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Our Foundation

The Bavarian city of Nördlingen is unique. It sits in the middle of the Ries Crater, a large circular depression caused by the impact of a huge meteorite a long time ago. The immense pressure of the impact resulted in unusual crystallized rock and millions of microscopic diamonds. In the 13th century, these speckled stones were used to build St. George’s Church. Visitors can see the beautiful crystal deposits in its foundation and walls. Some might say it has a heavenly foundation.

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We’re Safe

Our Daily Bread Cover June 2014

The United States Bullion Depository in Fort Knox, Kentucky, is a fortified building that stores 5,000 tons of gold bullion and other precious items entrusted to the federal government. Fort Knox is protected by a 22-ton door and layers of physical security: alarms, video cameras, minefields, barbed razor wire, electric fences, armed guards, and unmarked Apache helicopters. Based on the level of security, Fort Knox is considered one of the safest places on earth.

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Room And Board

Our Daily Bread Cover June 2014

On a recent trip to England, my wife and I visited Anne Hathaway’s Cottage in Stratford-upon-Avon. The house is more than 400 years old, and it was the childhood and family home of William Shakespeare’s wife.

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Heavenly Perspective

Our Daily Bread Cover January 2014

Fanny Crosby lost her sight as an infant. Yet, amazingly, she went on to become one of the most well-known lyricists of Christian hymns. During her long life, she wrote over 9,000 hymns. Among them are such enduring favorites as “Blessed Assurance” and “To God Be the Glory.”

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Dreams Of Childhood

Years ago, I asked fifth-grade students to prepare a list of questions to ask Jesus if He were to show up in person the following week. I also asked groups of adults to do the same thing. The results were startlingly different. The kids’ questions ranged from adorable to poignant: “Will we have to sit around in robes and sing all day in heaven? Will my puppy be in heaven? Were the whales in or out of the ark? How’s my grandpa doing up there with You?” Almost without fail, their questions were free from doubt that heaven existed or that God acts supernaturally.

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Married To Royalty

The book To Marry an English Lord chronicles the 19th-century phenomenon of rich American heiresses who sought marriages to British aristocracy. Although they were already wealthy, they wanted the social status of royalty. The book begins with Prince Albert, son of Queen Victoria, going to the United States to pay a social call. A mass of wealthy heiresses flood into a ball arranged for Prince Albert, each hoping to become his royal bride.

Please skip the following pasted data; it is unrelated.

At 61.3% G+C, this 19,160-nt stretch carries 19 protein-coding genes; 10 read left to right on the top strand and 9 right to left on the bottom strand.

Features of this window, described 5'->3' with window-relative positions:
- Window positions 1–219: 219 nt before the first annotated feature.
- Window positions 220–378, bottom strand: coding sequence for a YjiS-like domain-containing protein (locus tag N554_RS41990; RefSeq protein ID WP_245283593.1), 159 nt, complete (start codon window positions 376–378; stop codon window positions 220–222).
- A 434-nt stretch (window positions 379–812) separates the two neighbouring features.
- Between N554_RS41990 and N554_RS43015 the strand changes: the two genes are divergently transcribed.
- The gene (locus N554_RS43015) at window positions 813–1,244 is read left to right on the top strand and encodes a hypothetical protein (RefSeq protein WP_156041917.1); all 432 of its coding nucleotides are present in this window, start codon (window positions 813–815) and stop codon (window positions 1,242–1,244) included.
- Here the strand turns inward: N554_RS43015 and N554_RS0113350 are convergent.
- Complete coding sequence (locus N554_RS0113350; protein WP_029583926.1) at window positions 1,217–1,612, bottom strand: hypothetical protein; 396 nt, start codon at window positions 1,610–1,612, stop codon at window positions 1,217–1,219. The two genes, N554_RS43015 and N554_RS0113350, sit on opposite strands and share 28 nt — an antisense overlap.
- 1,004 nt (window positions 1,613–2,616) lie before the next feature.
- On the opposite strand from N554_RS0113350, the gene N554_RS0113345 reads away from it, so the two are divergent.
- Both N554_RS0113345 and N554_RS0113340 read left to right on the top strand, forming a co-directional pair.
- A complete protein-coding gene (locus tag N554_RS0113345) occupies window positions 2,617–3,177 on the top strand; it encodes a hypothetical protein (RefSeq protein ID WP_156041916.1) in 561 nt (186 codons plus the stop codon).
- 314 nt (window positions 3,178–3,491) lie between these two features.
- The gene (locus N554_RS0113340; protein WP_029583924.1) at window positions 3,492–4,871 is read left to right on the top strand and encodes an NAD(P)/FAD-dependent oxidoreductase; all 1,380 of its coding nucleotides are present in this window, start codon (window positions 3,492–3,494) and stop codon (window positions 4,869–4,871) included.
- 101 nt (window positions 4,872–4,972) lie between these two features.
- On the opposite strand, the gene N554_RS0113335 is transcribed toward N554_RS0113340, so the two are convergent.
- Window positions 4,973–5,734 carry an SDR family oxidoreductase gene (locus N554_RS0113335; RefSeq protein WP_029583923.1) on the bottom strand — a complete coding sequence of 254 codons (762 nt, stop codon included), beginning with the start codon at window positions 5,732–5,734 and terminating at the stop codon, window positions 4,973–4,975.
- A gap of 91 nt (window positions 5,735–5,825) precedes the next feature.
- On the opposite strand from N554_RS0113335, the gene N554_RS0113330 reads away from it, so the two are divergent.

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Belonging

Our Daily Bread Cover August 2013

My dad was full of stories about his hometown. So you can imagine how excited I was as a child when he took our family there every summer. We fished the St. Joseph River together and visited his boyhood farm where all of his stories came to life. Although that place was never really my home, whenever I visit that town—now with grown children and grandchildren of my own—it fills me with a nostalgic sense of belonging.

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Where Can Wisdom Be Found?

Our Daily Bread Cover July 2013

Wisdom is the beauty of holiness. James says wisdom is reasonable; flexible; forgiving; peaceful; caring; given to friendly visits, small acts of courtesy, and kind words. It is humble, transparent, simple, gentle, and gracious to the core (James 3:17).

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The Winding Road

Our Daily Bread Cover July 2013

In his book A Sweet and Bitter Providence, John Piper offers these thoughts about God’s providence and guidance: “Life is not a straight line leading from one blessing to the next and then finally to heaven. Life is a winding and troubled road. . . . God is not just showing up after the trouble and cleaning it up. He is plotting the course and managing the troubles with far-reaching purposes for our good and for the glory of Jesus Christ.”

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Eternal Eyesight

Our Daily Bread Cover July 2013

I received good news at my eye checkup last month—my faraway vision has improved. Well, I thought it was good news until a friend informed me: “Faraway vision can improve as we age; close-up vision may diminish.”

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